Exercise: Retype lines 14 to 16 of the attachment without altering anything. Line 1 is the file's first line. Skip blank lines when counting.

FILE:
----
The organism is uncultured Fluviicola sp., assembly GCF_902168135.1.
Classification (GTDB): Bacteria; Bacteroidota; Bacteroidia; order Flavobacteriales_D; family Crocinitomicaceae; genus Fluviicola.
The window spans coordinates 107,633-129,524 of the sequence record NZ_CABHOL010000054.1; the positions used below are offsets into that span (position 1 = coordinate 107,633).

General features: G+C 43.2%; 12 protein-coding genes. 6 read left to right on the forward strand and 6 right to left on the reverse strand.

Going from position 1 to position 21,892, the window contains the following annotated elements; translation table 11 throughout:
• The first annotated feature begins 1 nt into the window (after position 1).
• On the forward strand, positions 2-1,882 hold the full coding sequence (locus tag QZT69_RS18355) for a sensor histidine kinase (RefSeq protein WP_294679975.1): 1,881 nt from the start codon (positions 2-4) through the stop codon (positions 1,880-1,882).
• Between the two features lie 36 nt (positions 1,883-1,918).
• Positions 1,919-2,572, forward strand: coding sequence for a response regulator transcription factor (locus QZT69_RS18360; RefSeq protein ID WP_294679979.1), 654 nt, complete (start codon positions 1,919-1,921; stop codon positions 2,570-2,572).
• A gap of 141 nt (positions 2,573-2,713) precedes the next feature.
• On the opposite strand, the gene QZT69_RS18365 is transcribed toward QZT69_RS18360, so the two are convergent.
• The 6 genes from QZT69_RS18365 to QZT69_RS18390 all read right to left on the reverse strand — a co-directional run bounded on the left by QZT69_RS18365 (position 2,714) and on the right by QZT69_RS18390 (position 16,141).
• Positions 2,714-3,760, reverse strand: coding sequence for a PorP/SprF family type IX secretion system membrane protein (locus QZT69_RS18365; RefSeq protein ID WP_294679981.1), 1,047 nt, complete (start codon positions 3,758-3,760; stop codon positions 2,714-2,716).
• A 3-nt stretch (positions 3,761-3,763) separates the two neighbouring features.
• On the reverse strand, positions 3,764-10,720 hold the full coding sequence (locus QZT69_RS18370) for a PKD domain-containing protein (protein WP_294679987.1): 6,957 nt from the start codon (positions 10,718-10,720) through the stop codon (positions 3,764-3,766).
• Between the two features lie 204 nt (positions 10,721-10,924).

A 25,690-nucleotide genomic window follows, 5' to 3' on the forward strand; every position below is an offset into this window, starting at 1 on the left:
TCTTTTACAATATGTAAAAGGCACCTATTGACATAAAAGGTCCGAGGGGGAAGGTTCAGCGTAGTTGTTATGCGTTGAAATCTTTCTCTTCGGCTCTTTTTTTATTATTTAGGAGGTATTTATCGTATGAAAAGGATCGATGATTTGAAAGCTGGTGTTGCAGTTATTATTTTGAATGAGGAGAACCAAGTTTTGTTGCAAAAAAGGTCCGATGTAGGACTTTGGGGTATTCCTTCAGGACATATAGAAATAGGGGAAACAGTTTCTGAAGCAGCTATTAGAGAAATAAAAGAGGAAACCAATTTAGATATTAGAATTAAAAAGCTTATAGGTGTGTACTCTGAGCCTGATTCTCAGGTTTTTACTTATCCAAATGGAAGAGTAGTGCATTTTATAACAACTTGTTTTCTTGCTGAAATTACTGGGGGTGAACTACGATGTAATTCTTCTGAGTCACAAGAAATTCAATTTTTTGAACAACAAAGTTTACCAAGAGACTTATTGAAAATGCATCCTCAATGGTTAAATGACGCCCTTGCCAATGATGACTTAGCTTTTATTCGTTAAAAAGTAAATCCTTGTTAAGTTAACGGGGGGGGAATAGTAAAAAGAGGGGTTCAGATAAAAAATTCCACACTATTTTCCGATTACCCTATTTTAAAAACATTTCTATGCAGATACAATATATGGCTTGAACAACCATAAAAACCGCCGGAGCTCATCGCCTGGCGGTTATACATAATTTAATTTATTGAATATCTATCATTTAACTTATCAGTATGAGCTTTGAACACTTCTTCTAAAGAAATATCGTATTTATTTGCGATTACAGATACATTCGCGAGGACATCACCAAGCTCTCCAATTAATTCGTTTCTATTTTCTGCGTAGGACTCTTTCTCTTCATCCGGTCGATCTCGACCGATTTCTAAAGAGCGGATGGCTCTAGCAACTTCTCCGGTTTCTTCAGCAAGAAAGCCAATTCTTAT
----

• A 3-nt stretch (positions 3,761-3,763) separates the two neighbouring features.
• On the reverse strand, positions 3,764-10,720 hold the full coding sequence (locus QZT69_RS18370) for a PKD domain-containing protein (protein WP_294679987.1): 6,957 nt from the start codon (positions 10,718-10,720) through the stop codon (positions 3,764-3,766).
• Between the two features lie 204 nt (positions 10,721-10,924).